Art Industry News: 12,000 American Museums Could Go Out of Business by the End of the Year, a New Survey Says + Other Stories
Plus, the House of Representatives votes to remove Confederate statues from the US Capitol and astronomy helps solve an art-history mystery.
Art Industry News is a daily digest of the most consequential developments coming out of the art world and art market. Here’s what you need to know on this Thursday, July 23.
Pioneering Video Artists on the Future of the Medium – Museums around the globe have been streaming video art online during lockdown because it is one of the only art forms intended to be viewed on a screen. Top video artists Hito Steyerl, Rachel Rose, Isaac Julien, and Lynn Hershman Leeson share their thoughts on the future of the medium. While some think the web will become the main avenue to view video art, Steyerl resists the idea of sharing her work on commercial or corporate platforms and thinks there should be investment in a public digital infrastructure. Rose and Julien prefer video art to be viewed more like a live concert, while Hershman Leeson wants to see museums develop new ways for audiences to interactively experience video art online. (T magazine)
House Votes to Remove Confederate Statues From the US Capitol – In a 305-113 vote late week, the Democratic-led US House of Representatives voted to remove the bust of former Supreme Court chief justice Roger Taney, who drafted the pro-slavery Dred Scott decision, and replace it with a statue of Justice Thurgood Marshall, the first Black person appointed to the US Supreme Court. The initiative will likely be blocked by the Republican-led Senate. The House bill proposes removing other Confederate statues from Capitol as well. (Wall Street Journal)
The Paycheck Protection Program Won’t Be Enough to Save Most Museums – A new survey of more than 750 museum directors by the American Alliance of Museums found that a third of American art institutions may not survive the year following the prolonged shutdown and attendant economic crisis. Museum leaders fear that even vast cuts to services and dipping into their reserves will not be enough to save their institutions. The data showed that 87 percent of museums have 12 months or less stored in their operating reserves, and that 56 percent only have enough to operate for less than six months. AAM’s president Laura Lott says that the potential closure of 12,000 museums would be “devastating for communities, economies, education systems, and our cultural history.” (TAN)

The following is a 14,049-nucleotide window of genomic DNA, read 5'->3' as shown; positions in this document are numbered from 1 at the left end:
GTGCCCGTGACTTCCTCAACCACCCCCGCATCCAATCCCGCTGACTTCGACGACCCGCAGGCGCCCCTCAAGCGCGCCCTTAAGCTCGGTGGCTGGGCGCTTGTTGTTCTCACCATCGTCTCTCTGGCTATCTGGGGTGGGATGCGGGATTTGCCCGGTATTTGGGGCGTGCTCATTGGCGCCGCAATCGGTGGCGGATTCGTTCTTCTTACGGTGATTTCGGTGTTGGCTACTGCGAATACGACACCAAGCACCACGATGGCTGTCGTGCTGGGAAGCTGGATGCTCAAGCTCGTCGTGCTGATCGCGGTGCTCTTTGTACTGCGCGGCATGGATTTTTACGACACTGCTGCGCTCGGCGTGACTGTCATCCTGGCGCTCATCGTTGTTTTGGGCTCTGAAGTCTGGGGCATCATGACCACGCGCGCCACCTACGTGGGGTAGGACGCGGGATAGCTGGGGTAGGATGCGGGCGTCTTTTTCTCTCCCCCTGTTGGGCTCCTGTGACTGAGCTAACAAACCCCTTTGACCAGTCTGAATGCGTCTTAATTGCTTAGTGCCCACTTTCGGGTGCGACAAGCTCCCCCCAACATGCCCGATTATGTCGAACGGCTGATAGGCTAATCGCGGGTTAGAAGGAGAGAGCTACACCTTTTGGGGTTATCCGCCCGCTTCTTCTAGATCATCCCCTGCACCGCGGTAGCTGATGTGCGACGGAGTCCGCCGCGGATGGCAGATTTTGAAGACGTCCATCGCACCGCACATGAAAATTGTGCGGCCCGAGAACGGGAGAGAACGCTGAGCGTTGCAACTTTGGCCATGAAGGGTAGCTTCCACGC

Astronomer Makes a Vermeer Discovery – A Texas astronomer claims to have solved the mystery of when Vermeer’s famous View of Delft was painted. (What, you weren’t wondering?) Donald Olson says he can pinpoint the exact moment that Vermeer executed the work: 8 a.m. on September 3, 1659. He solved the puzzle by studying the exact angle of the sun from the second floor of the inn where the Dutch master was staying at the time, as well as other historical information. (Guardian)
Holocaust Center Decries Sale of Swastika-Bearing Eagle – The Simon Wiesenthal Center in Los Angeles is urging museums to shell out for a 700-pound bronze eagle holding a swastika in its talons in order to keep it out of the hands of white supremacists. The object, which is valued at as much as $26 million, is due to be auctioned off in Uruguay and the center is urging that priority to be given to educational institutions. (Observer)
Global Auction Sales Drop by Half – A new report from ArtTactic says that total auction sales at Christie’s, Sotheby’s, and Phillips have nearly halved this year through July 10, falling from $5.7 billion in the equivalent period last year to $2.9 billion. That said, the report also shows that the value of online sales is up 500 percent. (Financial Times)
COMINGS & GOINGS
Basquiat Collector Enrico Navarro Has Died – The prominent collector of work by Jean-Michel Basquiat, who also co-authored a three-volume publication about the artist in 2000 with dealer Tony Shafrazi, died at age 67 after suffering from lung problems. (ARTnews)
Museum of the Year Drastically Increases Prize Pot – The annual accolade for UK museums has increased its award money by 40 percent, to £200,000 ($254,500), as a direct response to the institutional shutdowns that have wreaked havoc on museum finances. The winner of the Art Fund Museum of the Year 2020 will be announced on October 12. (Press release)
FOR ART’S SAKE
Developer in 5Pointz Lawsuit Appeals to Supreme Court – G&M Realty has filed a petition with the US Supreme Court arguing that part of the 1990 Visual Artists Rights Act—which led lower courts to determine (twice) that the company owed $6.75 million to 21 artists after whitewashing their graffiti at the 5Pointz building in Long Island City—is unconstitutional. G&M’s owner, Jerry Wolkoff, died last week. (TAN)
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